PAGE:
Russia and the Gulf: Cooperation, No Matter What
The MED This Week newsletter provides expert analysis and informed comments on the MENA region’s most significant issues and trends. Today, we focus on Russia’s ties with the Gulf countries, discussing the consequences of Russian Foreign Minister Sergey Lavrov’s visit to Saudi Arabia. On May 31, Russian Foreign Minister Sergey Lavrov arrived in Saudi Arabia
On May 31, Russian Foreign Minister Sergey Lavrov arrived in Saudi Arabia for a meeting with the foreign ministers of the Gulf Cooperation Council (GCC) states. This meeting took place at a particular juncture for Gulf countries, caught between their historical partnership with Washington and the economic and political ties they have built with Moscow over recent years. In the wake of the war in Ukraine, these countries have opted not to back Western sanctions against Russia, while key players like Saudi Arabia and the United Arab Emirates have refrained from condemning the invasion of Ukraine altogether. With this visit, Russia intended to broaden its dialogue channels with the GCC. Their coordination in oil production was at the top of the meeting’s agenda, a debate that could have led to immediate results. The following day OPEC announced a boost in oil production that, however, only partially matches the rise in global demand caused by the sanctions. This decision might be interpreted as an answer to three needs: (moderately) increasing national oil revenues, accommodating US demands, and avoiding any moves that could seriously undermine Russia at this moment. In the meeting between Lavrov and the GCC foreign ministers, another topic of discussion centred on Iran, given the standstill in the nuclear deal negotiations.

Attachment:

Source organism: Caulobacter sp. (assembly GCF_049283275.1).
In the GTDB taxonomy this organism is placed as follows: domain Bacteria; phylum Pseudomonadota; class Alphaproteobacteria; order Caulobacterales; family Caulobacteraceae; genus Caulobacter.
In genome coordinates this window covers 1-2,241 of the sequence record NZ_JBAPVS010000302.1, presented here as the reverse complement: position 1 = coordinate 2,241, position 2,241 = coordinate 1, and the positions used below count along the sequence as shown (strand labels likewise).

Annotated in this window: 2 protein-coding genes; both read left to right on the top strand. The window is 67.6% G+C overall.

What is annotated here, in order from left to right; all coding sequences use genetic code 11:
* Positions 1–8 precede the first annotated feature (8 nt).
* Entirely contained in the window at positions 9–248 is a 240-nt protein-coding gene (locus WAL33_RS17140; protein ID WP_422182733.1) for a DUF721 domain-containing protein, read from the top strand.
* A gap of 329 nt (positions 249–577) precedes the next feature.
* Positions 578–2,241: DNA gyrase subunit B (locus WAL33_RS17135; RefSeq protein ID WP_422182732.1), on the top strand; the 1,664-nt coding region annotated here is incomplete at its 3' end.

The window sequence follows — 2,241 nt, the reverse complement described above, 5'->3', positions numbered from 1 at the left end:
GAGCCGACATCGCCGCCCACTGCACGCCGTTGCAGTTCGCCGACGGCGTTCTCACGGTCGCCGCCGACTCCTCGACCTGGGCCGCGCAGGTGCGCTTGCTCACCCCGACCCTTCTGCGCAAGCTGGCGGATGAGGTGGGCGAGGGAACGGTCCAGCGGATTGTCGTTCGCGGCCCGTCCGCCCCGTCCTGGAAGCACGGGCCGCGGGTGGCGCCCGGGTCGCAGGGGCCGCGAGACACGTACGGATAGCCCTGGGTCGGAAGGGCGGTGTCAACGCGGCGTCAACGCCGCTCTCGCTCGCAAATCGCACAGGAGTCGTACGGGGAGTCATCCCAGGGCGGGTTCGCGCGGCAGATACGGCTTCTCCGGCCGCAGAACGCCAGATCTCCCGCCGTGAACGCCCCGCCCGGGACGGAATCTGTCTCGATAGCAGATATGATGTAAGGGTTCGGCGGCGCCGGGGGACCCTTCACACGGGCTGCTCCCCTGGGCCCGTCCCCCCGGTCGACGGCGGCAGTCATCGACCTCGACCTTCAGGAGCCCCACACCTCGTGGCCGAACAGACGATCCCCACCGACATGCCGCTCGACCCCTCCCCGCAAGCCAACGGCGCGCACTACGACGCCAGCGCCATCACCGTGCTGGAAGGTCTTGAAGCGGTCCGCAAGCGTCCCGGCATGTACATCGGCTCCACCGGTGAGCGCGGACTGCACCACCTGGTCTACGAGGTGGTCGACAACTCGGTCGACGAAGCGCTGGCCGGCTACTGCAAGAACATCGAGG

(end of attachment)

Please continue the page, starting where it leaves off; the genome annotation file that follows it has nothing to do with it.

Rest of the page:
Experts from the ISPI MED network react to Russian FM Sergey Lavrov’s visit to Saudi Arabia.
Securing a “not-too-negative” outcome for Russia
“Lavrov’s encounter with the GCC Ministers does not come as a surprise. The timing here is significant. Gulf States have remained neutral in the Russia-Ukraine conflict and, until now, had not ceded to US pressure to boost crude production to regulate prices. Lavrov’s visit to Riyadh – where he met all the GCC states representatives – came the day before an OPEC and non-OPEC meeting in Vienna (June 2) where the Organisation announced it will start pumping more to address global energy shortages caused by Western sanctions against Russia. Although the increase in production is quite limited – and scheduled only for July and August – such a decision seemingly represents a U-turn from the Organisation’s latest policies. Lavrov may therefore have travelled to Riyadh to secure dialogue with the GCC Ministers and a positive (or “not-too-negative”) outcome for Russia. Russian-Gulf trade outside of the oil industry was also on the table of the meeting, as well as Iran.”
Chiara Lovotti, Research Fellow and MED Scientific Coordinator, ISPI
Keeping oil running, without losing Moscow: Riyadh’s and Abu Dhabi’s difficult balancing act